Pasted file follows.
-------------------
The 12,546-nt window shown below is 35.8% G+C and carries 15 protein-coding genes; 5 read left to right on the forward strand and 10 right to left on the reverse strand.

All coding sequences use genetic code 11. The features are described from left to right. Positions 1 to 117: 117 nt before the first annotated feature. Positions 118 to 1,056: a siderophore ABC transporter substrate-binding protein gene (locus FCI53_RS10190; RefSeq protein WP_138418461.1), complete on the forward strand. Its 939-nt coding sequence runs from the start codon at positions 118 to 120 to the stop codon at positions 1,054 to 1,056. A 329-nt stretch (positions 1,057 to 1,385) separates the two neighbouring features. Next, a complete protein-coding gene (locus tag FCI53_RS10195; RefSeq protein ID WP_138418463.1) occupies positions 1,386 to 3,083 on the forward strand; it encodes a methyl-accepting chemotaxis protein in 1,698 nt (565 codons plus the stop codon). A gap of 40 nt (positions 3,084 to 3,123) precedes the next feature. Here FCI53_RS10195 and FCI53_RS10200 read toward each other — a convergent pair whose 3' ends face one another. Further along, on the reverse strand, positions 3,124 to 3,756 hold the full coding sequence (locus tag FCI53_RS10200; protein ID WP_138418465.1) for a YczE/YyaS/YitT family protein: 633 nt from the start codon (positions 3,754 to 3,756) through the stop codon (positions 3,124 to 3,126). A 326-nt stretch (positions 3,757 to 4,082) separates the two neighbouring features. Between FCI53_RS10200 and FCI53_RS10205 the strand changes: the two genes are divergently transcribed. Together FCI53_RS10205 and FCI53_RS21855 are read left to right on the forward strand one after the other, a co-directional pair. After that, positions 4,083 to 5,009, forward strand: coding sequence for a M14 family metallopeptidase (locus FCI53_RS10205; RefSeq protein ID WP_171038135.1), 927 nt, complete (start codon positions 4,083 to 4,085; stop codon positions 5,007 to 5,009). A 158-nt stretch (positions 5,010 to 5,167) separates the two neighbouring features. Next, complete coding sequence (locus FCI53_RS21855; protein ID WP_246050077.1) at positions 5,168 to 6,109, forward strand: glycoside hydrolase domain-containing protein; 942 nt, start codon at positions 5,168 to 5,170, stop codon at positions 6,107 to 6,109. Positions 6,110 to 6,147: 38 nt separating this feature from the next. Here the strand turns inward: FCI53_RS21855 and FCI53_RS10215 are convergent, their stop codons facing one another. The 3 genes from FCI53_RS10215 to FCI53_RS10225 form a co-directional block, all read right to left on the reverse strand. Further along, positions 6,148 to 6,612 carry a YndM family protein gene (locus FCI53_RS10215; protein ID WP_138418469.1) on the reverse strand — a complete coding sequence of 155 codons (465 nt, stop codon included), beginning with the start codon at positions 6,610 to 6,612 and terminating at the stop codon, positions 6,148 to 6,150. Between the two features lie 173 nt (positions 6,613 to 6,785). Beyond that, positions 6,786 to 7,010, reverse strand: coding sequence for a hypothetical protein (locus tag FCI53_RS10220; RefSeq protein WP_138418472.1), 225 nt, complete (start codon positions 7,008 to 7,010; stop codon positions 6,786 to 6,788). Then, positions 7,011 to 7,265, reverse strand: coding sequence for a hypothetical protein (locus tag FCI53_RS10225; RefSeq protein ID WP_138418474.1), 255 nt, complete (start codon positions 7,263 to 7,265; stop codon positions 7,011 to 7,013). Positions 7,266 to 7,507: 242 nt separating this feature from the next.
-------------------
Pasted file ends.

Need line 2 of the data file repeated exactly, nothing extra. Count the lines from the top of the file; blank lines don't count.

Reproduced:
All coding sequences use genetic code 11. The features are described from left to right. Positions 1 to 117: 117 nt before the first annotated feature. Positions 118 to 1,056: a siderophore ABC transporter substrate-binding protein gene (locus FCI53_RS10190; RefSeq protein WP_138418461.1), complete on the forward strand. Its 939-nt coding sequence runs from the start codon at positions 118 to 120 to the stop codon at positions 1,054 to 1,056. A 329-nt stretch (positions 1,057 to 1,385) separates the two neighbouring features. Next, a complete protein-coding gene (locus tag FCI53_RS10195; RefSeq protein ID WP_138418463.1) occupies positions 1,386 to 3,083 on the forward strand; it encodes a methyl-accepting chemotaxis protein in 1,698 nt (565 codons plus the stop codon). A gap of 40 nt (positions 3,084 to 3,123) precedes the next feature. Here FCI53_RS10195 and FCI53_RS10200 read toward each other — a convergent pair whose 3' ends face one another. Further along, on the reverse strand, positions 3,124 to 3,756 hold the full coding sequence (locus tag FCI53_RS10200; protein ID WP_138418465.1) for a YczE/YyaS/YitT family protein: 633 nt from the start codon (positions 3,754 to 3,756) through the stop codon (positions 3,124 to 3,126). A 326-nt stretch (positions 3,757 to 4,082) separates the two neighbouring features. Between FCI53_RS10200 and FCI53_RS10205 the strand changes: the two genes are divergently transcribed. Together FCI53_RS10205 and FCI53_RS21855 are read left to right on the forward strand one after the other, a co-directional pair. After that, positions 4,083 to 5,009, forward strand: coding sequence for a M14 family metallopeptidase (locus FCI53_RS10205; RefSeq protein ID WP_171038135.1), 927 nt, complete (start codon positions 4,083 to 4,085; stop codon positions 5,007 to 5,009). A 158-nt stretch (positions 5,010 to 5,167) separates the two neighbouring features. Next, complete coding sequence (locus FCI53_RS21855; protein ID WP_246050077.1) at positions 5,168 to 6,109, forward strand: glycoside hydrolase domain-containing protein; 942 nt, start codon at positions 5,168 to 5,170, stop codon at positions 6,107 to 6,109. Positions 6,110 to 6,147: 38 nt separating this feature from the next. Here the strand turns inward: FCI53_RS21855 and FCI53_RS10215 are convergent, their stop codons facing one another. The 3 genes from FCI53_RS10215 to FCI53_RS10225 form a co-directional block, all read right to left on the reverse strand. Further along, positions 6,148 to 6,612 carry a YndM family protein gene (locus FCI53_RS10215; protein ID WP_138418469.1) on the reverse strand — a complete coding sequence of 155 codons (465 nt, stop codon included), beginning with the start codon at positions 6,610 to 6,612 and terminating at the stop codon, positions 6,148 to 6,150. Between the two features lie 173 nt (positions 6,613 to 6,785). Beyond that, positions 6,786 to 7,010, reverse strand: coding sequence for a hypothetical protein (locus tag FCI53_RS10220; RefSeq protein WP_138418472.1), 225 nt, complete (start codon positions 7,008 to 7,010; stop codon positions 6,786 to 6,788). Then, positions 7,011 to 7,265, reverse strand: coding sequence for a hypothetical protein (locus tag FCI53_RS10225; RefSeq protein ID WP_138418474.1), 255 nt, complete (start codon positions 7,263 to 7,265; stop codon positions 7,011 to 7,013). Positions 7,266 to 7,507: 242 nt separating this feature from the next.